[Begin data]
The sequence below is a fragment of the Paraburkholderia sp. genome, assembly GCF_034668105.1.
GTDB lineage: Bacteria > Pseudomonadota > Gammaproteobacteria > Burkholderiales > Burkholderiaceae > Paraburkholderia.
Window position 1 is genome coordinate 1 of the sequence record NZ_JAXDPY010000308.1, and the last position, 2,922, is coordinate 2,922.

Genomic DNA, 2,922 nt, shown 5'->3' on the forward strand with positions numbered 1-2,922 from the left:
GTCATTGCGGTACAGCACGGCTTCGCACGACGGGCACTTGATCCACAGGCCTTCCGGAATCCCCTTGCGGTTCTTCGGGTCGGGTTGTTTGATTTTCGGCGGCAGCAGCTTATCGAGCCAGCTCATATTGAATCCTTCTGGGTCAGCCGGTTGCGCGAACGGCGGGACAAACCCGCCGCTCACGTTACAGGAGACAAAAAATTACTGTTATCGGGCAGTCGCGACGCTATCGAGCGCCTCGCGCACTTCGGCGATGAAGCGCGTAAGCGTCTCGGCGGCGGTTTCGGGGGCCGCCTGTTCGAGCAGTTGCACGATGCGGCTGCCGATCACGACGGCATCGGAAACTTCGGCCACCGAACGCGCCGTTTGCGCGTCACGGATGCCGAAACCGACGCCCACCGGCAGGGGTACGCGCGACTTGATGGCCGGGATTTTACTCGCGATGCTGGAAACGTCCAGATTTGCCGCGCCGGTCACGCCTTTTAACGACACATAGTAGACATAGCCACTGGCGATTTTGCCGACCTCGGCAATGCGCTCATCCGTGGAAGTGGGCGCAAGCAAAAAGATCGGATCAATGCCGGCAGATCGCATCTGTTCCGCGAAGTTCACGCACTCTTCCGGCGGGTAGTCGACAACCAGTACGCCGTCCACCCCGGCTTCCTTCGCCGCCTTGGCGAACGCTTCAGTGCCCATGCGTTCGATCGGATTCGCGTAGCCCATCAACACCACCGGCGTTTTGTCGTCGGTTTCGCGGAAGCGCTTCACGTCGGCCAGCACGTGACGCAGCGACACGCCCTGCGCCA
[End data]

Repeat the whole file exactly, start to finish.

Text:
The sequence below is a fragment of the Paraburkholderia sp. genome, assembly GCF_034668105.1.
GTDB lineage: Bacteria > Pseudomonadota > Gammaproteobacteria > Burkholderiales > Burkholderiaceae > Paraburkholderia.
Window position 1 is genome coordinate 1 of the sequence record NZ_JAXDPY010000308.1, and the last position, 2,922, is coordinate 2,922.

Genomic DNA, 2,922 nt, shown 5'->3' on the forward strand with positions numbered 1-2,922 from the left:
GTCATTGCGGTACAGCACGGCTTCGCACGACGGGCACTTGATCCACAGGCCTTCCGGAATCCCCTTGCGGTTCTTCGGGTCGGGTTGTTTGATTTTCGGCGGCAGCAGCTTATCGAGCCAGCTCATATTGAATCCTTCTGGGTCAGCCGGTTGCGCGAACGGCGGGACAAACCCGCCGCTCACGTTACAGGAGACAAAAAATTACTGTTATCGGGCAGTCGCGACGCTATCGAGCGCCTCGCGCACTTCGGCGATGAAGCGCGTAAGCGTCTCGGCGGCGGTTTCGGGGGCCGCCTGTTCGAGCAGTTGCACGATGCGGCTGCCGATCACGACGGCATCGGAAACTTCGGCCACCGAACGCGCCGTTTGCGCGTCACGGATGCCGAAACCGACGCCCACCGGCAGGGGTACGCGCGACTTGATGGCCGGGATTTTACTCGCGATGCTGGAAACGTCCAGATTTGCCGCGCCGGTCACGCCTTTTAACGACACATAGTAGACATAGCCACTGGCGATTTTGCCGACCTCGGCAATGCGCTCATCCGTGGAAGTGGGCGCAAGCAAAAAGATCGGATCAATGCCGGCAGATCGCATCTGTTCCGCGAAGTTCACGCACTCTTCCGGCGGGTAGTCGACAACCAGTACGCCGTCCACCCCGGCTTCCTTCGCCGCCTTGGCGAACGCTTCAGTGCCCATGCGTTCGATCGGATTCGCGTAGCCCATCAACACCACCGGCGTTTTGTCGTCGGTTTCGCGGAAGCGCTTCACGTCGGCCAGCACGTGACGCAGCGACACGCCCTGCGCCA